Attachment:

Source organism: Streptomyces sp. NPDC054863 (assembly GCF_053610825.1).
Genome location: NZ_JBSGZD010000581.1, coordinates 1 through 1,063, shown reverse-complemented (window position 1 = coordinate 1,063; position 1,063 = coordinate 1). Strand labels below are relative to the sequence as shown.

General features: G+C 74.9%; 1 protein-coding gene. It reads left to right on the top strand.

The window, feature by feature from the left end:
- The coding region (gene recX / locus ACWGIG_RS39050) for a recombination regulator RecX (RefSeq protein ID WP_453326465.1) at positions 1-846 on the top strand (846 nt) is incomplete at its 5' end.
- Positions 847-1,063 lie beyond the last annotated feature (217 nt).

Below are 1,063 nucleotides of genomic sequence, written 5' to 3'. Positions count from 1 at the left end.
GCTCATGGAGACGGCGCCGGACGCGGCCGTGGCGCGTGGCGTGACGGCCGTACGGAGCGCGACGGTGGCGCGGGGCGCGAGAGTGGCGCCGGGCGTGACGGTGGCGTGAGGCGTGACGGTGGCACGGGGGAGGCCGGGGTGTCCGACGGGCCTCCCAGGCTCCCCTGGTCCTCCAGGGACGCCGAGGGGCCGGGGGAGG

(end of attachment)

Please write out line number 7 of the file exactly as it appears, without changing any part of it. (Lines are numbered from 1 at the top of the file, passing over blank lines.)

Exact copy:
Below are 1,063 nucleotides of genomic sequence, written 5' to 3'. Positions count from 1 at the left end.